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Joan Lopez-Moliner, Daniel Linares; Internal and external prediction in the fash-lag effect. Journal of Vision 2005;5(8):205. doi: https://doi.org/10.1167/5.8.205.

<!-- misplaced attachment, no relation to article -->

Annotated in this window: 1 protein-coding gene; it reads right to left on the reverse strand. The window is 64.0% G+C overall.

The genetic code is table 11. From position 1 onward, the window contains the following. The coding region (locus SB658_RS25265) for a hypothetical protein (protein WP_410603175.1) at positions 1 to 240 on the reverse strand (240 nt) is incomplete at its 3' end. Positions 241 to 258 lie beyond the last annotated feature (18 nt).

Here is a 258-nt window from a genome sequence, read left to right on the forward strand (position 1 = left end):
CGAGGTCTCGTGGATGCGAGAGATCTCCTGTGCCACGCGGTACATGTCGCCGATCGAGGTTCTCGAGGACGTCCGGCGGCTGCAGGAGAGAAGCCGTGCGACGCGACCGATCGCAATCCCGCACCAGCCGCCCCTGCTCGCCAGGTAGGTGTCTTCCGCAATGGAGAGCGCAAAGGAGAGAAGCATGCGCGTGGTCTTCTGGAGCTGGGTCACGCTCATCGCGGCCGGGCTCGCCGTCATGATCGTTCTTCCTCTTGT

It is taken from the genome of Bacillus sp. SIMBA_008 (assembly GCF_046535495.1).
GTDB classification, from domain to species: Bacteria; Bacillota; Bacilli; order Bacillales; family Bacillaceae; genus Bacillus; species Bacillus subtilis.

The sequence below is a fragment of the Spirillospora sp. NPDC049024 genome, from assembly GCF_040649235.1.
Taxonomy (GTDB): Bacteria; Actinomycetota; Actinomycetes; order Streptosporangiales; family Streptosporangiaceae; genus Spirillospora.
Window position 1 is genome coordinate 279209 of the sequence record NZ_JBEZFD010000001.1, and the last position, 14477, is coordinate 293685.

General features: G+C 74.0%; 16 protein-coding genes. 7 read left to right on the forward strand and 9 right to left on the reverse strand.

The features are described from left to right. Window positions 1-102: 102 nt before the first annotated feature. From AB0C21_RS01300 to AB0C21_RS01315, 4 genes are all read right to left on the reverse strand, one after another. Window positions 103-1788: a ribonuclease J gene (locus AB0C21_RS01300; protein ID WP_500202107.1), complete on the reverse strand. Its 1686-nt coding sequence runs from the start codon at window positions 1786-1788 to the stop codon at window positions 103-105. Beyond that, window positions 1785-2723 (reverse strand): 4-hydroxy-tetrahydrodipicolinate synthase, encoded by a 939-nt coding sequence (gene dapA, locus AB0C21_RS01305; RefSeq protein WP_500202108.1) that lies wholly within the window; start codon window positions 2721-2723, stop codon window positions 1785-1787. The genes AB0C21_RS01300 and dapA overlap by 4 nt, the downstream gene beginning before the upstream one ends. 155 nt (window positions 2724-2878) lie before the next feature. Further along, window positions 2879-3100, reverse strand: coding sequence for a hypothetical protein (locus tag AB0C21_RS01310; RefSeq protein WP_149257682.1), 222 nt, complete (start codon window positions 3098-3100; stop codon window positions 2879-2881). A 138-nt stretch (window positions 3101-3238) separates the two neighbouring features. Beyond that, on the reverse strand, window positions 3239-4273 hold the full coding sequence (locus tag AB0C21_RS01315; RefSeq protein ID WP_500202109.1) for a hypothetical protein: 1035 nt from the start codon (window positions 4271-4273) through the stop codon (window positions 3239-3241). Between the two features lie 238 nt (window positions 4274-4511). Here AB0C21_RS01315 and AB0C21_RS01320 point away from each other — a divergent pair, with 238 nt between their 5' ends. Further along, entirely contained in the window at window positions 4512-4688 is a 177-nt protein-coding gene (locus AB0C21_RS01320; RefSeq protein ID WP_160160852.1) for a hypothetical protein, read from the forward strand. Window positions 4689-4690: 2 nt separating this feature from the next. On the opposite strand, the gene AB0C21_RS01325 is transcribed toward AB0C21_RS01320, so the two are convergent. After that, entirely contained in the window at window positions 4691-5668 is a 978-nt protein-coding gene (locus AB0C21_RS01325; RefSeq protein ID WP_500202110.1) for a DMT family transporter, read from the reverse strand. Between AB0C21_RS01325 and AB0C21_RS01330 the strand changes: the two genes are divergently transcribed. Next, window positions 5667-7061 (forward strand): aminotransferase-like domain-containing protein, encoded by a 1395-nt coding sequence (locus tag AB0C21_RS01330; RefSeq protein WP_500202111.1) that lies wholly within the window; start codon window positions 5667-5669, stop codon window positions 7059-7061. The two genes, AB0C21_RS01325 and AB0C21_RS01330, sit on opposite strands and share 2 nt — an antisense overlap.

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If an object is flashed in alignment with a moving object, we perceived the former as lagging behind the latter. There is some agreement that this misalignment (FLE) implies a temporal error: the visual system would ascertain the location of both objects at different times. Consequently, the moving object is perceived leading the flashed one. It is also known that sensory consequences of voluntary actions are perceived earlier than they actually did (Haggard et al. 2002 Nat. Neurosci.). If the FLE implies a temporal error, this would be reduced if the flash were perceived as a sensory consequence of our action. Here we explore this hypothesis. We combined different velocities of the moving object with different spatial offsets between the flash and the object in three different conditions: (1) subjects triggered the flash by pressing a key; (2) the flash was presented after a predictive beep and (3) the flash was unpredictable. We fitted cumulative Gaussians as a function of spatial offset and time. Results can be summarized as follows. First, the time differences predicted the percentage of response-type (p.e. flash lagging behind) much better than the spatial offset. Relative to the unpredictable condition (3), the FLE was reduced about 30% when the flash was internally predicted (1) and 8% when it was predicted externally (2). Furthermore, predictability not only shifted the fitted curves but also decreased the variability. These results are consistent with a spatio-temporal interpretation of the FLE.
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